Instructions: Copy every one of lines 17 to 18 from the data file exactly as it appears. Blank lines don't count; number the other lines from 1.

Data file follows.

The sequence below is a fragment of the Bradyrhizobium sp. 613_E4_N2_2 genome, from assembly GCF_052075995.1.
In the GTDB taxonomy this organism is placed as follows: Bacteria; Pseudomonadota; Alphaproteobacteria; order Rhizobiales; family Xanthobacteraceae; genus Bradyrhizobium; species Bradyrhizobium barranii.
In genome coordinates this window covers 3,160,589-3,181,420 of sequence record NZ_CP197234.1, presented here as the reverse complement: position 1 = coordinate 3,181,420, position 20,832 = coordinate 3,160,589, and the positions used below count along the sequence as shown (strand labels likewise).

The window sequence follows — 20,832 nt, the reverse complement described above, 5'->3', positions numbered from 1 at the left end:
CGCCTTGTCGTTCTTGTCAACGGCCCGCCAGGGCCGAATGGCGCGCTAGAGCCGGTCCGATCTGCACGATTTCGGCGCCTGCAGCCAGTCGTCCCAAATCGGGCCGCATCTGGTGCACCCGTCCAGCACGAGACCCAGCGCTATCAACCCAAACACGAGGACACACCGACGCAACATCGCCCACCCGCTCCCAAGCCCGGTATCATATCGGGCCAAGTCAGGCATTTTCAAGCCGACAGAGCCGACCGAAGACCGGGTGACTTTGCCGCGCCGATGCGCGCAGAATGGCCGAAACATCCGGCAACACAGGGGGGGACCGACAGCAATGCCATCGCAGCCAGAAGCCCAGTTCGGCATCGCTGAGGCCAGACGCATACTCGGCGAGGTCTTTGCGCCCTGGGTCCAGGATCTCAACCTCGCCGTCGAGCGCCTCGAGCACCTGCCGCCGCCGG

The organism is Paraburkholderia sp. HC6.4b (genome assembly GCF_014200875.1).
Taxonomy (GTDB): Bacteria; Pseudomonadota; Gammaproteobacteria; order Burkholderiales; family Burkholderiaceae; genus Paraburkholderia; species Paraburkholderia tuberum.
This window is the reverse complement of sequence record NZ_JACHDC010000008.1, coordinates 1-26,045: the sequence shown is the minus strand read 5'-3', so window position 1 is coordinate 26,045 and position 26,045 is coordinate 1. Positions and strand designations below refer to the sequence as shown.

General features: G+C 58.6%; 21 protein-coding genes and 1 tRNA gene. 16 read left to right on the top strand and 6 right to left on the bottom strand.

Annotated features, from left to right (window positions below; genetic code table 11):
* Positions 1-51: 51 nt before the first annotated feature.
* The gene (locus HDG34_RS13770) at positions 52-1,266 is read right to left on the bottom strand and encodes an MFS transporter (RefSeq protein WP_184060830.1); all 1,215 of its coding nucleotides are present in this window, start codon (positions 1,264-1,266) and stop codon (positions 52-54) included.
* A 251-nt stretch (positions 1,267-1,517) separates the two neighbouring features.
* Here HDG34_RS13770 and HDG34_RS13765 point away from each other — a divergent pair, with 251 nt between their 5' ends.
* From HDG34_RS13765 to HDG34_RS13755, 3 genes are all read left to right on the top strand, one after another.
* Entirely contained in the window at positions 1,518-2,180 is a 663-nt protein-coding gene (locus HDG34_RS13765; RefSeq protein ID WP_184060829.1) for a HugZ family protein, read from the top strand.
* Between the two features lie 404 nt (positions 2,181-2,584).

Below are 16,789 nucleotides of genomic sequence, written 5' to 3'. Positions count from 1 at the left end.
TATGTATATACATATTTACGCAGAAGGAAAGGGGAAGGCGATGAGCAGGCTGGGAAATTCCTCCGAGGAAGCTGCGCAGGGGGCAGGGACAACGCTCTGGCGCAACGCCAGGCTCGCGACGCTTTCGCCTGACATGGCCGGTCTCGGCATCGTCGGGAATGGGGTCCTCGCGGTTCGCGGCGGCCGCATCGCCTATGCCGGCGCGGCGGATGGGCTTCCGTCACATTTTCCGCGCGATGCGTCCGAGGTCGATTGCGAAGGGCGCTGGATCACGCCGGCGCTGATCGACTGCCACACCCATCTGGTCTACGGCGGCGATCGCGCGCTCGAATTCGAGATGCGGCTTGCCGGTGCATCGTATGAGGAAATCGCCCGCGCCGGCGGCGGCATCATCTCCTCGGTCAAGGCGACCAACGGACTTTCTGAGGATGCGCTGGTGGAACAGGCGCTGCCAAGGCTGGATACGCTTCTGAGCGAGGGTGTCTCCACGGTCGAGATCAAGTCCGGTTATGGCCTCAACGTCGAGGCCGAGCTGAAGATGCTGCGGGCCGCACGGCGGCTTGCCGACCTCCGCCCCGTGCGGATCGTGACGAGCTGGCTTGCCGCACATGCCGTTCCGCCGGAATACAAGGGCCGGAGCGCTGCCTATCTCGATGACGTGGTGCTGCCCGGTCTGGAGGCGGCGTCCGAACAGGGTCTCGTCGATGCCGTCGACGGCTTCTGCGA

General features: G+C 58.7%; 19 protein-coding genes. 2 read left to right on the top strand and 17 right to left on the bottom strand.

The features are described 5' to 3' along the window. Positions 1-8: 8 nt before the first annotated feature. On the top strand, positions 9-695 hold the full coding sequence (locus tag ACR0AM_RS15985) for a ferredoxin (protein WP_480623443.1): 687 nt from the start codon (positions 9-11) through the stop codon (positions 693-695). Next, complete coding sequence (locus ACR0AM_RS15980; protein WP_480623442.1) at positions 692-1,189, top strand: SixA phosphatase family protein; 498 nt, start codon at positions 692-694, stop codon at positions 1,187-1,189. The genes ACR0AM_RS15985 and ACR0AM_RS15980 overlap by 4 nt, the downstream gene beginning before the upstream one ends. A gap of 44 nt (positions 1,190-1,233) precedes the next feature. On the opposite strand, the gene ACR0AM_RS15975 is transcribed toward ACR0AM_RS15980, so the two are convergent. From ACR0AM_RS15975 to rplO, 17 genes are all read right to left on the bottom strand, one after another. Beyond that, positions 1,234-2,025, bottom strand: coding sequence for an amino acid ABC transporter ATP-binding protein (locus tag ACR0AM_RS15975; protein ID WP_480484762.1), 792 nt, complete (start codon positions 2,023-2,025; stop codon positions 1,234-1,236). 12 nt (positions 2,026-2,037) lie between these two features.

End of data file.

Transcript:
* Between the two features lie 404 nt (positions 2,181-2,584).

Below are 16,789 nucleotides of genomic sequence, written 5' to 3'. Positions count from 1 at the left end.